Sunday, August 22, 2010
Test Cook #1
But the first order of business was The Flexitarian Table by Peter Berley (The Flexitarian Table: Inspired, Flexible Meals for Vegetarians, Meat Lovers, and Everyone inBetween). I kinda fell in love with this book yet this admiration must first be proven and confirmed that it had the caliber to be a part of my Christmas list.
The recipe I first tried was Grilled Shrimp in Harissa with Fresh Corn Polenta and Cherry Tomatoes (pg 113-115 in the book). I wrote a list for the few items we had yet to acquire, the most important of which was polenta meal. I waited until Saturday (the day of the farmer's market) when my parents would follow me on an escapade to capture any and all ingredients we saw fit to accumulate (put simply: we went grocery shopping).
After a long day's massive quest for ingredients and produce whilst visiting Lawrence and the farmer's market there, we were still lift polenta-less. We went to Walmart, the Mercantile, Aldi's, another Walmart, and not until this morning did we manage to find the infamous medium ground grits aka polenta. This scouring had put me in an unpleasant mood, my enthusiasm the recipe was almost lost but once we unearthed it, the gorgeous wonderful phenomenal staggering corn meal - okay, I may be exaggerating quite a bit about its beauty, but after such the search and finally discovering it, I was once again keen to cook.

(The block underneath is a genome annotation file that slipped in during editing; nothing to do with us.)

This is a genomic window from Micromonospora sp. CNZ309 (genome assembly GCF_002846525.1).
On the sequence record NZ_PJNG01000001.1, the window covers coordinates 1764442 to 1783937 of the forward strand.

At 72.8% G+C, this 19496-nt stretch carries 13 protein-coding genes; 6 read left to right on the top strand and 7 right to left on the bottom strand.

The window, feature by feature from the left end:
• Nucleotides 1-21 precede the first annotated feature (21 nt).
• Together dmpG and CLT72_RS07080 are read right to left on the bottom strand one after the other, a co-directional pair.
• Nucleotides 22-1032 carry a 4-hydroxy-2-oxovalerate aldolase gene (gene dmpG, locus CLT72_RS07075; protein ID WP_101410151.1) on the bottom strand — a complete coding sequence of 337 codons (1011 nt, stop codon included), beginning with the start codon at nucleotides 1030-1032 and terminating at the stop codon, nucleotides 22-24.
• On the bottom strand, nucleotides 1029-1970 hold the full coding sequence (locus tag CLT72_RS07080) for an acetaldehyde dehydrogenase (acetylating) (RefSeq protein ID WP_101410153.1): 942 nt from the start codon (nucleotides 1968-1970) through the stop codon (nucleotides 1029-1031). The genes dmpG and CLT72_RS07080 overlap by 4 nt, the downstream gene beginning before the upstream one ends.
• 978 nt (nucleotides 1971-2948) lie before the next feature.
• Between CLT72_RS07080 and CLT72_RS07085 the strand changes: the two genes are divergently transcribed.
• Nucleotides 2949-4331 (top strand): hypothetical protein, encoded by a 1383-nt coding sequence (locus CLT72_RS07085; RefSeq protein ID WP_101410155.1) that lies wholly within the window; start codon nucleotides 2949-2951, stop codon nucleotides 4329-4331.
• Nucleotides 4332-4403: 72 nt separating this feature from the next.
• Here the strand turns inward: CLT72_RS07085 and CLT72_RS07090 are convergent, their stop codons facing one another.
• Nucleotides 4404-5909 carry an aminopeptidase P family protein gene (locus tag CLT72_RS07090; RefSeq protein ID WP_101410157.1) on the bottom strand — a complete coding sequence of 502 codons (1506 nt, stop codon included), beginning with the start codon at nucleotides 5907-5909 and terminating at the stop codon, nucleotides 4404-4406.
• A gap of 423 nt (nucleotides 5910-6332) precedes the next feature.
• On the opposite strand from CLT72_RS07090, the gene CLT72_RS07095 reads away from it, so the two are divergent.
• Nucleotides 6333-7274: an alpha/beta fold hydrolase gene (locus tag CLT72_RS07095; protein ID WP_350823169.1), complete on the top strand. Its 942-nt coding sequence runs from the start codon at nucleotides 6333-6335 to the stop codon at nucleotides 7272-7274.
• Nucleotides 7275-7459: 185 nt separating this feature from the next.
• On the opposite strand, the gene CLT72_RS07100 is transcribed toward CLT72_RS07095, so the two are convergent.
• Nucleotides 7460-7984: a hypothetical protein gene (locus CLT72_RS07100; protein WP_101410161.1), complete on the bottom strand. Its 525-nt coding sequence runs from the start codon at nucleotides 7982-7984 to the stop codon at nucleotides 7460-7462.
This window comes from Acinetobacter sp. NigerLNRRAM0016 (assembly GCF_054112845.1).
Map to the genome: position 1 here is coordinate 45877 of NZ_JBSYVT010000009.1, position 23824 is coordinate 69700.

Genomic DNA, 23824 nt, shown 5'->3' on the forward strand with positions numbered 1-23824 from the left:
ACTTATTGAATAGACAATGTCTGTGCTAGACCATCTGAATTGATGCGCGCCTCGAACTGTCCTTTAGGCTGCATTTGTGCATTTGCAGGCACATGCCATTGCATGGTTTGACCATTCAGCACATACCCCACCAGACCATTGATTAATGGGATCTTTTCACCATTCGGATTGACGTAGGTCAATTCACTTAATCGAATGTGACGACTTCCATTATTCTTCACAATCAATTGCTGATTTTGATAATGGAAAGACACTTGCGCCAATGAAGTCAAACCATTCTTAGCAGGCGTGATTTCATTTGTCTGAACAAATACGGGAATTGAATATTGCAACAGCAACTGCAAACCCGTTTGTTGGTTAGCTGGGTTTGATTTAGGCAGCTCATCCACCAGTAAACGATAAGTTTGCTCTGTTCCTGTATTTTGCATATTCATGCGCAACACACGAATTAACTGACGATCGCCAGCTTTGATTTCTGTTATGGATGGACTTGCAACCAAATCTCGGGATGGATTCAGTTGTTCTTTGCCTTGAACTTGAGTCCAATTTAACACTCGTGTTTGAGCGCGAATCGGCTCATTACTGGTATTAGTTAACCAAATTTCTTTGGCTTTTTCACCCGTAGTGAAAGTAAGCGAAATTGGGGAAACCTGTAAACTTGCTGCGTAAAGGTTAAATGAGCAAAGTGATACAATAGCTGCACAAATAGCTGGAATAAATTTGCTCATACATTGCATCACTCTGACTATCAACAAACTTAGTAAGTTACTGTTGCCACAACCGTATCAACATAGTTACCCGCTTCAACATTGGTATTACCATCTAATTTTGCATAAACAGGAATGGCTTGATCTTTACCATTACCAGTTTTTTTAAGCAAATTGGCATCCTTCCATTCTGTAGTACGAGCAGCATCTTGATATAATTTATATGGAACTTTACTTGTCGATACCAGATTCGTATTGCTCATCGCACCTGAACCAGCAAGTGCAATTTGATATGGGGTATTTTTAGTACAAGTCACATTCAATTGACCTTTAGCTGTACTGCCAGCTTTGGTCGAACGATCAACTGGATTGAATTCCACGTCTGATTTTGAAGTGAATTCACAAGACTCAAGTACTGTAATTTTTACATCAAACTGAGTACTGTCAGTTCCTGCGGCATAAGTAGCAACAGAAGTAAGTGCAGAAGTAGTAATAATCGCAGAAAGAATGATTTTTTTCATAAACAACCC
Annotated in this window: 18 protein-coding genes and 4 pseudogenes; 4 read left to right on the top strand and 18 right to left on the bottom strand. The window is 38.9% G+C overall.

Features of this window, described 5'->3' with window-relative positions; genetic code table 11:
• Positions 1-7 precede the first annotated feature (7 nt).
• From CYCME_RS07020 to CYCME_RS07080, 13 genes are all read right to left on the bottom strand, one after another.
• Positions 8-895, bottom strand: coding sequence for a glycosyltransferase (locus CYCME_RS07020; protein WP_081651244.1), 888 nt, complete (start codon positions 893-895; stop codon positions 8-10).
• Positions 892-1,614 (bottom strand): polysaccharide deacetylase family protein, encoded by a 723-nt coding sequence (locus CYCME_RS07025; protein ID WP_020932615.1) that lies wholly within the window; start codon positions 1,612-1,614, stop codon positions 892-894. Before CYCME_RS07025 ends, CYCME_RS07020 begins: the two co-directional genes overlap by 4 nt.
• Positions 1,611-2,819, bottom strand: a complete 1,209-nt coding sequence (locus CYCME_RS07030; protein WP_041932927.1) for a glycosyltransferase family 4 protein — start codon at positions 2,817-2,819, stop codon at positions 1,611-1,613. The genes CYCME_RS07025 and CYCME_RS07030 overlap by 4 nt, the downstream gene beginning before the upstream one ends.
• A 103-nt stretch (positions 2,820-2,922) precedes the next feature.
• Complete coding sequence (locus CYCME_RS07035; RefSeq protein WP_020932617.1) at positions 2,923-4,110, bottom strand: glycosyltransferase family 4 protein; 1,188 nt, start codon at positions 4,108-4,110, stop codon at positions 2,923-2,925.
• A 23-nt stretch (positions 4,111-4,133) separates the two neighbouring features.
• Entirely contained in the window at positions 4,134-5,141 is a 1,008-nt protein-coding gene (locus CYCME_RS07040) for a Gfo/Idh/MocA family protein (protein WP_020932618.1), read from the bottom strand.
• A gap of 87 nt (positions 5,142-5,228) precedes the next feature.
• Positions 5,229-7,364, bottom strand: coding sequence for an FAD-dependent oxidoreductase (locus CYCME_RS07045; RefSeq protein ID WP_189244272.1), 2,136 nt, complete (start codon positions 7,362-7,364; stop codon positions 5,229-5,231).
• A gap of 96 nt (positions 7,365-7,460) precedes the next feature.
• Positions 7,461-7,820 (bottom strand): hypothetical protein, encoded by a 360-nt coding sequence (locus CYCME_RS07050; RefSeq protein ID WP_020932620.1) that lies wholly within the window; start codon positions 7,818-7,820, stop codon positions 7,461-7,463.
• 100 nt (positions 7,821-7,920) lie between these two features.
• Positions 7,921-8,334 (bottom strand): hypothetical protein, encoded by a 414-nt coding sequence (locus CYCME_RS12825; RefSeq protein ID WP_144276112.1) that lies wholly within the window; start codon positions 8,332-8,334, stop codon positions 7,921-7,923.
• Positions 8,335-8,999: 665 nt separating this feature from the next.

It turned out lovely, only a few changes to the original due to our family taste and the fact that cooking is an art, and whatever happens in the heat of the moment happens. My dad (the grill master, as most fathers are) grilled the shrimp and delivered them to the table with much pride. The Harissa (the marinade for the shrimp) was scrumptious, and according to Peter Berley's book originates in northern Africa. Its quick to concoct and tasted of warmth, of sun rays dripping over your tongue, of laying on the grass in mid-July heat...yummmm. And the polenta, oh my the polenta! It was magical, well worth all the toil and struggle to find. Its our home's new comfort food, balmy and smooth yet still retaining bite, the addition of fresh bits of corn brought out a whisper of sweetness while a dash of salt and butter complemented its corny elements. The only draw back was the tomatoes, they were by no means bad but unnecessary, they didn't add anything the dish needed and felt a tad akward with the other flavors.
In the end it was a grand undertaking, allowing my parents and I to savor the flavors even more.